This distinction is central to an understanding of our contemporary situation and especially to the broadside attack on women's "natural" roles within families. The attitudes and customs that have restricted women to specific roles have proven easy targets for feminists. Recent decades have witnessed the collapse of the obstacles to women's participation in countless occupations. It has become increasingly difficult to argue that women cannot enter virtually any occupation or profession they choose, including some for which nature, arguably, has not endowed them. We now have women who serve as police chiefs or sheriffs, serve in the armed forces, serve as fire fighters, and who have made it impossible for any to doubt women's ability to excel as athletes. The growing popular recognition of women's abilities paved the way for radicals to conflate this new (and often guilty) acknowledgment that women had been excluded from many opportunities, with the claim that there is no natural difference between the sexes. The sleight of hand is worthy of an accomplished magician, and, like the best feats of magic, it has successfully displaced public attention from what is really happening.
What is really happening may well be what the Preacher of Ecclesiastes thought we would never see: something new under the sun. For throughout the twentieth century, and at an accelerating rate toward its close, the peoples of the globe experienced a magnitude and rate of change without precedent in human experience. Between the opening of the century and its close, the world's population increased threefold. As recently as 1900, most of the world's people lived on the land and worked in subsistence agriculture, usually with hand tools that had changed little for centuries. Even the economically dynamic United States did not become fifty percent urban until 1920. Until then, Britain was alone in having more than half its population in cities, torn from the familiar social and moral context of rural life. The twentieth century revolutionized the life of agricultural people throughout the globe. As 2000 dawned, more that half of the world's population lived in cities. During the same period, life expectancy rose from forty-five to seventy-five years, and, in the 1990s, the risk of dying in childbirth was at least forty times less than a mere fifty years before, although some forms of abortion may be causing a new — and largely hidden — increase in those risks.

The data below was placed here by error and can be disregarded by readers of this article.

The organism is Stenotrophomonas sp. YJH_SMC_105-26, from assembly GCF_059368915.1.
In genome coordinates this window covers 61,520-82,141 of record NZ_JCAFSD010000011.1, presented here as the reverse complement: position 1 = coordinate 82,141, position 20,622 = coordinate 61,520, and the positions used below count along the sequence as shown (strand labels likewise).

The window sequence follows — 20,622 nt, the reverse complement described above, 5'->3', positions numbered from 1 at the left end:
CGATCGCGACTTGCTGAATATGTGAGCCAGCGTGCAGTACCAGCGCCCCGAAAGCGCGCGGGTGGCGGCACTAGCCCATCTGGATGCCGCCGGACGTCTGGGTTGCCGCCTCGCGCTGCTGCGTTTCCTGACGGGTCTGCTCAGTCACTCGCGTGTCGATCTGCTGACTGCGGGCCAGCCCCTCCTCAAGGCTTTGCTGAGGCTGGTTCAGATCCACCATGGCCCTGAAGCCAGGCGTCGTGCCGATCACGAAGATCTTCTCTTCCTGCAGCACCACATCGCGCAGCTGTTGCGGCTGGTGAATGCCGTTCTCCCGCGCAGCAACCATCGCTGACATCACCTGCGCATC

In the short run, these changes produced an increase of population, but the increase resulted from medical advances that defer death rather than from an increase in births. Recent demographic studies confirm that hysteria about overpopulation is sorely misguided. Some parts of the world have experienced an increase in births, but even this increase does not portend more of the same in the future. Since the first decade of the twenty-first century, the dramatic decline in birth rates in the most highly developed countries had been followed by an unexpectedly sharp decline in the less developed countries. That decline resulted in part from the continuous appearance of new viruses and epidemics that resist existing drugs, but also from an increase in abortion and perhaps a growing use of contraception.